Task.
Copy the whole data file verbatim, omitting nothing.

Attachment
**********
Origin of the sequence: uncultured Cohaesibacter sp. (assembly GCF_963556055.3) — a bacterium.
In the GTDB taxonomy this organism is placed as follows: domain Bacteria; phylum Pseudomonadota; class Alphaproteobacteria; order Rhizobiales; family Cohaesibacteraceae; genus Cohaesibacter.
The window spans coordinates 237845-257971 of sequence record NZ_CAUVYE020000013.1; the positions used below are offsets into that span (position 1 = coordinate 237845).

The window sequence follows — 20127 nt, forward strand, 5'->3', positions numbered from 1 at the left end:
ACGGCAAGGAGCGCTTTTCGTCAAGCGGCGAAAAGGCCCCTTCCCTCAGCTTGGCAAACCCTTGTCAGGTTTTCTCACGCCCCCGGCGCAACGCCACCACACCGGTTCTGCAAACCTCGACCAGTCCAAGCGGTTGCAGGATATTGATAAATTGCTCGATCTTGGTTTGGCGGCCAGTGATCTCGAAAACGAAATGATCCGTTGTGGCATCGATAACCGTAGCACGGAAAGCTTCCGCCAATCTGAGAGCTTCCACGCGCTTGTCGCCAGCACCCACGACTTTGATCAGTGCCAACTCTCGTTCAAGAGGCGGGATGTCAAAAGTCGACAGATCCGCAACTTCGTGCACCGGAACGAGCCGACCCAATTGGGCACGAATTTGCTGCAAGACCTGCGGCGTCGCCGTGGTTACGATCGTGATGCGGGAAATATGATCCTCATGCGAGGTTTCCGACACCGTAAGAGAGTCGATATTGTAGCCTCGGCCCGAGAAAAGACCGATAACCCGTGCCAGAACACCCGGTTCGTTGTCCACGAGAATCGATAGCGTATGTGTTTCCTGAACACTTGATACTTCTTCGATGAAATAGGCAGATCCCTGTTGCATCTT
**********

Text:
Origin of the sequence: uncultured Cohaesibacter sp. (assembly GCF_963556055.3) — a bacterium.
In the GTDB taxonomy this organism is placed as follows: domain Bacteria; phylum Pseudomonadota; class Alphaproteobacteria; order Rhizobiales; family Cohaesibacteraceae; genus Cohaesibacter.
The window spans coordinates 237845-257971 of sequence record NZ_CAUVYE020000013.1; the positions used below are offsets into that span (position 1 = coordinate 237845).

The window sequence follows — 20127 nt, forward strand, 5'->3', positions numbered from 1 at the left end:
ACGGCAAGGAGCGCTTTTCGTCAAGCGGCGAAAAGGCCCCTTCCCTCAGCTTGGCAAACCCTTGTCAGGTTTTCTCACGCCCCCGGCGCAACGCCACCACACCGGTTCTGCAAACCTCGACCAGTCCAAGCGGTTGCAGGATATTGATAAATTGCTCGATCTTGGTTTGGCGGCCAGTGATCTCGAAAACGAAATGATCCGTTGTGGCATCGATAACCGTAGCACGGAAAGCTTCCGCCAATCTGAGAGCTTCCACGCGCTTGTCGCCAGCACCCACGACTTTGATCAGTGCCAACTCTCGTTCAAGAGGCGGGATGTCAAAAGTCGACAGATCCGCAACTTCGTGCACCGGAACGAGCCGACCCAATTGGGCACGAATTTGCTGCAAGACCTGCGGCGTCGCCGTGGTTACGATCGTGATGCGGGAAATATGATCCTCATGCGAGGTTTCCGACACCGTAAGAGAGTCGATATTGTAGCCTCGGCCCGAGAAAAGACCGATAACCCGTGCCAGAACACCCGGTTCGTTGTCCACGAGAATCGATAGCGTATGTGTTTCCTGAACACTTGATACTTCTTCGATGAAATAGGCAGATCCCTGTTGCATCTT